love and relations with two domineering militant feminists. Physically wounded and psychologically traumatised by war, he needed a strong woman to dominate, even humiliate, him. Late in life the aged poet surrounded himself with a harem of young mistresses and muses.
Graves’s first wife, sister of the painter Ben Nicholson, was the boyish Nancy, who roughly cropped her hair and wore a farmer’s smock, tight breeches and high boots. She kept her own name, and as the marriage service was read in January 1918 refused to ‘obey’ her husband and swilled champagne so she would, at least, get something out of the wedding. Both virgins, embarrassed about sex, had a bad opening night. Nancy later complained that Graves was ‘both too demanding and rather clumsy’. Nevertheless, they managed to produce four children in six years. Always short of money, despite frequent gifts from their parents, they opened a short-lived village shop in Boars Hill, outside Oxford, when Graves was a mature student at the university. (George Orwell later ran a village shop, with equal unsuccess, in Hertfordshire.)
In 1926 Graves summoned the American poet Laura Riding, whom he’d never met and who had recently ended her unhappy liaison with Allen Tate, to act as his secretary and mollify his contentious marriage. His impulsive offer recalled Mabel Luhan summoning D. H. and Frieda Lawrence (with Dorothy Brett as a marital buffer) to join her in Taos, New Mexico. Everyone who knew her – except Graves in his rapture of distress – agreed that ‘Riding Roughshod’ was tense, nasty, vampiric and, as T. E. Lawrence noted, had ‘bewitched and bitched’ the impressionable poet. Her despotic pronouncements and colossal egoism compensated for her lack of poetic talent, and she forced Graves to break with most of his disapproving family and friends. Riding surpasses Bert Brecht, Jean Genet and Brendan Behan as the most unpleasant modern writer.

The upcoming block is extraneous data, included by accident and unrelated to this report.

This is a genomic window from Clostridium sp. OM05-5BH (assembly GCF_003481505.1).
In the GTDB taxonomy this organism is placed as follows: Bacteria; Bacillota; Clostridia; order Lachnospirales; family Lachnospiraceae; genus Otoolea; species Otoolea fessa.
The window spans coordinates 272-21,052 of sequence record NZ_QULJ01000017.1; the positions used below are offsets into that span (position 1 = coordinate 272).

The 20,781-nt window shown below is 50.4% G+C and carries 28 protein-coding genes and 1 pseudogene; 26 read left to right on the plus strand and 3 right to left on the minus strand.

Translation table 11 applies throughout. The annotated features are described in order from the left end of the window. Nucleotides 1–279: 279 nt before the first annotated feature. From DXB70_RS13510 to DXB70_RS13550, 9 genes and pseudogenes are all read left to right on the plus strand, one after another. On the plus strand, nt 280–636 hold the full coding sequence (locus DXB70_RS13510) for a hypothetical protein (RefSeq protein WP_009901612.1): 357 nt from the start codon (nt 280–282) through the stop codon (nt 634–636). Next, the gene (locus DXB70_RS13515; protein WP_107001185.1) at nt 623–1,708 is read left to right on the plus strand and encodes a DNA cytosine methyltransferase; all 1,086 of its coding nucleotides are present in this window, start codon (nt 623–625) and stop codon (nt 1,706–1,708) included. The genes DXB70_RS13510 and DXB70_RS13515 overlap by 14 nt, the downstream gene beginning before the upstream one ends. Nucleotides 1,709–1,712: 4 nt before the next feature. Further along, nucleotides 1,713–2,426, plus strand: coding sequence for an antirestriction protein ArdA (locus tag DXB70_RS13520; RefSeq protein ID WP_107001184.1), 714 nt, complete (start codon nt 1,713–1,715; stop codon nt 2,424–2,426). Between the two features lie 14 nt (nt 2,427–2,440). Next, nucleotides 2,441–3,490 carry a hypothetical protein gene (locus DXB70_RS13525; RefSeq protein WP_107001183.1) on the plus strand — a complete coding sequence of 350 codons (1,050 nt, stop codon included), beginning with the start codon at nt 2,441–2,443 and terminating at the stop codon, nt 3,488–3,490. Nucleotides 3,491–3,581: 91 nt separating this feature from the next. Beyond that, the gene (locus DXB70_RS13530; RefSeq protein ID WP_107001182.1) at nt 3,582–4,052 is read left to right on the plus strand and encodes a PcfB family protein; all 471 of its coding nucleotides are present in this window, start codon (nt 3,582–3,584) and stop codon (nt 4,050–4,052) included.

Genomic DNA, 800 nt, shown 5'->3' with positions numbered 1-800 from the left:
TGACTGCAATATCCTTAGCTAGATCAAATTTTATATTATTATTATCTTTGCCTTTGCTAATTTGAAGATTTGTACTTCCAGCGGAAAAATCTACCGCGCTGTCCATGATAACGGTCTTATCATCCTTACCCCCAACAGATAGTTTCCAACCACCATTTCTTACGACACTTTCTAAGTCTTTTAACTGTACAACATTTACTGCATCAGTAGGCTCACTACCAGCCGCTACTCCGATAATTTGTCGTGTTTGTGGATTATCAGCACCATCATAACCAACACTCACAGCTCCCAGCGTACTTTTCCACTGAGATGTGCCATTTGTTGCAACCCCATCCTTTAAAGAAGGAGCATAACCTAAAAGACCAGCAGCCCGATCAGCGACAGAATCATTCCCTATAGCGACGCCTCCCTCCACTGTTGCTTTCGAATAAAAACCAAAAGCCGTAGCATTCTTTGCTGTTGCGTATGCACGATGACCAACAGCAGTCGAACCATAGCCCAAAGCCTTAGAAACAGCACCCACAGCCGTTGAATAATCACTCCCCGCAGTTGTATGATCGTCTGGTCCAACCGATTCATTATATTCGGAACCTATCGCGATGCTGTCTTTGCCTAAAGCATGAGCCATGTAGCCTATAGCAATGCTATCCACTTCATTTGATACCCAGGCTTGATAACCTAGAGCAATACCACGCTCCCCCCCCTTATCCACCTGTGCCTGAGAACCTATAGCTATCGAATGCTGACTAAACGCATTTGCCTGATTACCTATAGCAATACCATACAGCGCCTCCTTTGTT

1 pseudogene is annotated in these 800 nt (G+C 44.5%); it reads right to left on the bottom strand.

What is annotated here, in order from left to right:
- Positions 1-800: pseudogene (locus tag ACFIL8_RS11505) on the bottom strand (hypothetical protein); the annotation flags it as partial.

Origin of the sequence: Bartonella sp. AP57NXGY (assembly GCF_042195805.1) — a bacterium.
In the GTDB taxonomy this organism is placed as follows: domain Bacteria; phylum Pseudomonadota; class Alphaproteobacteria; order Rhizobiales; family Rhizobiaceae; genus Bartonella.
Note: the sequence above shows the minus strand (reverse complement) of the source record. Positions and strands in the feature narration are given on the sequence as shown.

But Nancy welcomed Riding into their ménage to relieve her burdensome sexual duties. Though Riding had impaired the virility of several wounded lovers, she stimulated and delighted Graves. Wilson explains his perverse attraction: ‘the unsatisfactory state of his marriage in 1926, his need for a Muse, and Laura’s magnetic personality and physicality. Laura did what she
could to excite Robert sexually, sharing with him, in the name of complete honesty between them, “all the obscenities of my utterly vile mind.”’ Graves took his mistress, wife and children to Cairo. The elementary-school standard of the Royal Egyptian University, which paid well and demanded little, he likened to a French farce that could not be taken seriously. The students were either high on hashish or, when awakened from their habitual stupor, on strike. Graves found it hard to maintain his integrity.
Things got even more sticky in London in April 1929 when the minor Irish poet Geoffrey Phibbs joined them and Riding fell madly in love with her potential disciple. When Phibbs rejected her and managed to escape, she threatened suicide. Wilson writes, ‘to everyone’s horror and disbelief, she finally said “Good-bye, chaps” and jumped from her fourth-storey window onto the stone area forty or fifty feet below’. Not to be outdone, Graves, father of four children, rushed down the stairs and, with reckless loyalty and bravado, jumped out of a third-storey window and landed near Riding on the stones. Still sustained by the miraculous luck that had seen him through the war, he escaped, bruised but unhurt. Riding cracked her skull, pelvis and spine, but somehow survived after some operations and a long convalescence. Instead of saying ‘Good-bye’ to his nemesis, he remained bound to Riding for another decade, until she abandoned him for the American poet and editor Schuyler Jackson.
Graves and Riding spent the next six years in the paradise of Majorca, where he lived, except for the Spanish and European war years from 1936 to 1945, until his death in 1985. He described the island as ‘the Classical Hesperides where it never freezes and never gets too hot and where it costs nothing to live if one is content to go native, and where the population is the most hospitable, quiet, sensible and native, and [affords the greatest] well-being that you can imagine’.